George Washington: Farmer eBook

Paul Leland Haworth
This eBook from the Gutenberg Project consists of approximately 207 pages of information about George Washington.

Washington also raised chickens, turkeys, swans, ducks, geese and various other birds and beasts.  In 1788 Gouverneur Morris sent him two Chinese pigs and with them “a pair of Chinese geese, which are really the foolishest geese I ever beheld; for they choose all times for setting but in the spring, and one of them is even now [November] actually engaged in that business.”  Of some golden pheasants that had been brought from China the General said that before seeing the birds he had considered that pictures of them must be “only works of fancy, but now I find them to be only Portraits.”

The fact is that his friends and admirers sent him so many feathered or furred creatures that toward the end of his life he was the proprietor of a considerable zoo.

Notwithstanding mismanagement by his employees and slaves, Washington accumulated much valuable domestic stock.  In his will, made the year of his death, he lists the following:  “1 Covering horse, 5 Cob. horses—­4 Riding do—­Six brood mares—­20 working horses and mares,—­2 Covering jacks & 3 young ones 10 she asses—­42 working mules—­15 younger ones. 329 head of horned cattle. 640 head of Sheep, and the large stock of hogs, the precise number unknown.”  He further states that his manager believes the stock worth seven thousand pounds, but he conservatively sets it down at fifteen thousand six hundred fifty-three dollars.

CHAPTER X

THE HORTICULTURIST AND LANDSCAPE GARDENER

Washington’s work as a horticulturist prior to the educating influences of the Revolution was mostly utilitarian.  That he had a peach orchard as early as 1760 is proven by an entry in his diary for February 22:  “Laid in part, the Worm of a fence round the Peach orchard.”  Just where this orchard stood I am not quite certain, but it was probably on the slope near the old tomb.

He learned how to propagate and “wed” his own trees and in 1763 was particularly active.  On March 21st he recorded that he had “Grafted 40 cherries, viz 12 Bullock Hearts, 18 very fine May Cherry, 10 Coronation.  Also grafted 12 Magnum Bonum Plums.  Also planted 4 Nuts of the Mediterranean Pame in the Pen where the Chestnut grows—­sticks by East.  Note, the Cherrys and Plums came from Collo.  Masons Nuts from Mr. Gr[een’s.] Set out 55 cuttings of the Madeira Grape.”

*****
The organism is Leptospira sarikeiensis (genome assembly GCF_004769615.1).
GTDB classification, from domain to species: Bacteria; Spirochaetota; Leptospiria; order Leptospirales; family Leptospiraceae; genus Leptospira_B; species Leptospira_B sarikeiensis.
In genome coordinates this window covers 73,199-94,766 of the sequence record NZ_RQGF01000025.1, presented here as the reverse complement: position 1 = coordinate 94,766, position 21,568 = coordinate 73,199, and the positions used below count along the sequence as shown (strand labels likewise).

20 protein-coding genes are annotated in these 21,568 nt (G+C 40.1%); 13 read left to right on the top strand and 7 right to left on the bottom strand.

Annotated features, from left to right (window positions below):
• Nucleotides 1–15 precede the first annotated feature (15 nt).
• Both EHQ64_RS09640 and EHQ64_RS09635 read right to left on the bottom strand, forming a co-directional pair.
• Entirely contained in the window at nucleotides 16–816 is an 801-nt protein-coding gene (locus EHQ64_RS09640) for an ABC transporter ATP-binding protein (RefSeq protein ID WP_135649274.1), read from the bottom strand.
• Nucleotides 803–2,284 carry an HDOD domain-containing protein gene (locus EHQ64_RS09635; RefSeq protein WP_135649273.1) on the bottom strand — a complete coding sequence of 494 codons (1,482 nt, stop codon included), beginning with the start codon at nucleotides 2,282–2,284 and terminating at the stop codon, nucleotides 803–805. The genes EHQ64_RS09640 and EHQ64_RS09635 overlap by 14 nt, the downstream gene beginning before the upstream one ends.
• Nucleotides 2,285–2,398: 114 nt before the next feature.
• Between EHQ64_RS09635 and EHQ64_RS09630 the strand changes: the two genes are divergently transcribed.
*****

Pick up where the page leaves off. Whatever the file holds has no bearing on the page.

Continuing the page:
A little later he grafted quinces on pear and apple stocks; also he grafted “Spanish pairs,” “Butter pears,” “Bergamy Pears,” “Newtown Pippins,” “43 of the Maryland Red Strick,” etc., and transplanted thirty-five young crab scions.  These scions he obtained by planting the pumice of wild crab apples from which cider had been made.  They were supposed to make hardier stocks than those grown from ordinary seeds.

He grafted many cherries, plums, etc., in March, 1764, and yet again in the spring of 1765, when he put English mulberry scions on wild mulberry stocks.  In that year “Peter Green came to me a Gardener.”  In 1768 and 1771 he planted grapes in the inclosure below the vegetable garden and in March, 1775, he again grafted cherries and also planted peach seeds and seeds of the “Mississippi nut” or pecan.

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George Washington: Farmer from Project Gutenberg. Public domain.
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